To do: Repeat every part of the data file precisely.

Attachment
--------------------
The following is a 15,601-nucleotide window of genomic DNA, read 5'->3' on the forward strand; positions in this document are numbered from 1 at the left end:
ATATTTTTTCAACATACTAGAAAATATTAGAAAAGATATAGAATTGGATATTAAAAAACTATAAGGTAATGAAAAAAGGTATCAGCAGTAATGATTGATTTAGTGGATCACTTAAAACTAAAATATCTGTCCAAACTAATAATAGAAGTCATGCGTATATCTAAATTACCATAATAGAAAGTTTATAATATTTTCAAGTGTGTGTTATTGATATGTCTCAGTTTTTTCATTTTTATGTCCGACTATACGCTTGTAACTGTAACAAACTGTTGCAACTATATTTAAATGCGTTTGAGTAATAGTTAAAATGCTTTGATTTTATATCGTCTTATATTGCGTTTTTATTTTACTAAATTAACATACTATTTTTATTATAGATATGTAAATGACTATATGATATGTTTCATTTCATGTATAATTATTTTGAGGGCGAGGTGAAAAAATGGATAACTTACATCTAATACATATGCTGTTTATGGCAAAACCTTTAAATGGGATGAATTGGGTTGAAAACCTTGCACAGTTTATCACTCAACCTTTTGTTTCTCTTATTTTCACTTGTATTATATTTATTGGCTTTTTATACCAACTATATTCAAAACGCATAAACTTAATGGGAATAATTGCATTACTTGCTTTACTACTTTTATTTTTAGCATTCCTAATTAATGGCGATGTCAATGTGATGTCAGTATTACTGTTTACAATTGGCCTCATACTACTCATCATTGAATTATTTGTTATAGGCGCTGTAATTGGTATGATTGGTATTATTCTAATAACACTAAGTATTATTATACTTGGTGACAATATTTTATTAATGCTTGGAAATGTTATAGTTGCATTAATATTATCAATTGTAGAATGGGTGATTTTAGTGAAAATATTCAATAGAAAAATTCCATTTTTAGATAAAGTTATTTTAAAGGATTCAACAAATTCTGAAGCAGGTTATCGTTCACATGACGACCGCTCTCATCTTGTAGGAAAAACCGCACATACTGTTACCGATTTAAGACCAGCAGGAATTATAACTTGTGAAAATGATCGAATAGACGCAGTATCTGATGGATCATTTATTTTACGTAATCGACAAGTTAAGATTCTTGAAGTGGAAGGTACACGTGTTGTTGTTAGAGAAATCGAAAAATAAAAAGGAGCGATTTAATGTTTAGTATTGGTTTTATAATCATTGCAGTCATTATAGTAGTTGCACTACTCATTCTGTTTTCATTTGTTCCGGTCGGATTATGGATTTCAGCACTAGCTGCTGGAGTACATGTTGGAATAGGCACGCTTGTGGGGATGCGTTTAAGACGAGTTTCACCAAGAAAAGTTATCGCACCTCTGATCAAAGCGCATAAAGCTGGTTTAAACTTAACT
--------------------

The following is a 15,601-nucleotide window of genomic DNA, read 5'->3' on the forward strand; positions in this document are numbered from 1 at the left end:
ATATTTTTTCAACATACTAGAAAATATTAGAAAAGATATAGAATTGGATATTAAAAAACTATAAGGTAATGAAAAAAGGTATCAGCAGTAATGATTGATTTAGTGGATCACTTAAAACTAAAATATCTGTCCAAACTAATAATAGAAGTCATGCGTATATCTAAATTACCATAATAGAAAGTTTATAATATTTTCAAGTGTGTGTTATTGATATGTCTCAGTTTTTTCATTTTTATGTCCGACTATACGCTTGTAACTGTAACAAACTGTTGCAACTATATTTAAATGCGTTTGAGTAATAGTTAAAATGCTTTGATTTTATATCGTCTTATATTGCGTTTTTATTTTACTAAATTAACATACTATTTTTATTATAGATATGTAAATGACTATATGATATGTTTCATTTCATGTATAATTATTTTGAGGGCGAGGTGAAAAAATGGATAACTTACATCTAATACATATGCTGTTTATGGCAAAACCTTTAAATGGGATGAATTGGGTTGAAAACCTTGCACAGTTTATCACTCAACCTTTTGTTTCTCTTATTTTCACTTGTATTATATTTATTGGCTTTTTATACCAACTATATTCAAAACGCATAAACTTAATGGGAATAATTGCATTACTTGCTTTACTACTTTTATTTTTAGCATTCCTAATTAATGGCGATGTCAATGTGATGTCAGTATTACTGTTTACAATTGGCCTCATACTACTCATCATTGAATTATTTGTTATAGGCGCTGTAATTGGTATGATTGGTATTATTCTAATAACACTAAGTATTATTATACTTGGTGACAATATTTTATTAATGCTTGGAAATGTTATAGTTGCATTAATATTATCAATTGTAGAATGGGTGATTTTAGTGAAAATATTCAATAGAAAAATTCCATTTTTAGATAAAGTTATTTTAAAGGATTCAACAAATTCTGAAGCAGGTTATCGTTCACATGACGACCGCTCTCATCTTGTAGGAAAAACCGCACATACTGTTACCGATTTAAGACCAGCAGGAATTATAACTTGTGAAAATGATCGAATAGACGCAGTATCTGATGGATCATTTATTTTACGTAATCGACAAGTTAAGATTCTTGAAGTGGAAGGTACACGTGTTGTTGTTAGAGAAATCGAAAAATAAAAAGGAGCGATTTAATGTTTAGTATTGGTTTTATAATCATTGCAGTCATTATAGTAGTTGCACTACTCATTCTGTTTTCATTTGTTCCGGTCGGATTATGGATTTCAGCACTAGCTGCTGGAGTACATGTTGGAATAGGCACGCTTGTGGGGATGCGTTTAAGACGAGTTTCACCAAGAAAAGTTATCGCACCTCTGATCAAAGCGCATAAAGCTGGTTTAAACTTAACT